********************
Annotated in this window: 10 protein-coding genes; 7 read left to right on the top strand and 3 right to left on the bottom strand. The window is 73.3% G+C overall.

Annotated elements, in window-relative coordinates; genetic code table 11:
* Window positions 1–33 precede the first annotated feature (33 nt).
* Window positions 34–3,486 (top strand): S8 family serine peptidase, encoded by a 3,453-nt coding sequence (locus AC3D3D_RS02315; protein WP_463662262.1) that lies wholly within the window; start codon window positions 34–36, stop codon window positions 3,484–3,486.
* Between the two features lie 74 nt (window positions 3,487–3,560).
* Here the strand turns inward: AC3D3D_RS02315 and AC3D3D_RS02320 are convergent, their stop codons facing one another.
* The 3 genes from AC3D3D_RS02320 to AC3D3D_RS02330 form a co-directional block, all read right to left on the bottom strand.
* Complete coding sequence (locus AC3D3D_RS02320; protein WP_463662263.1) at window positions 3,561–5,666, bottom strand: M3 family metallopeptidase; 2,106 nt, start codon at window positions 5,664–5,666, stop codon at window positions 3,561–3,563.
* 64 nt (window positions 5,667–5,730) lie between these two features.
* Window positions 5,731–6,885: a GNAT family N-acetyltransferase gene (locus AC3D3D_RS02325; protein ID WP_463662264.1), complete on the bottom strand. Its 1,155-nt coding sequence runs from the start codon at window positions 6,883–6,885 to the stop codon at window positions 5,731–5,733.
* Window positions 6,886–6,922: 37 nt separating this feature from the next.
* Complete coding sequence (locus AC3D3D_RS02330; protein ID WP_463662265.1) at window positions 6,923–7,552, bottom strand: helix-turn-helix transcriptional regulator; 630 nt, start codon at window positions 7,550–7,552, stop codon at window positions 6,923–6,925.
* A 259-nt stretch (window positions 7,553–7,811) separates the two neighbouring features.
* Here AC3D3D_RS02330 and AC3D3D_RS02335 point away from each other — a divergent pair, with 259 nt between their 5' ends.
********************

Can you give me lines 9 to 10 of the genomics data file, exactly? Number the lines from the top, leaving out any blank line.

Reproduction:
* 64 nt (window positions 5,667–5,730) lie between these two features.
* Window positions 5,731–6,885: a GNAT family N-acetyltransferase gene (locus AC3D3D_RS02325; protein ID WP_463662264.1), complete on the bottom strand. Its 1,155-nt coding sequence runs from the start codon at window positions 6,883–6,885 to the stop codon at window positions 5,731–5,733.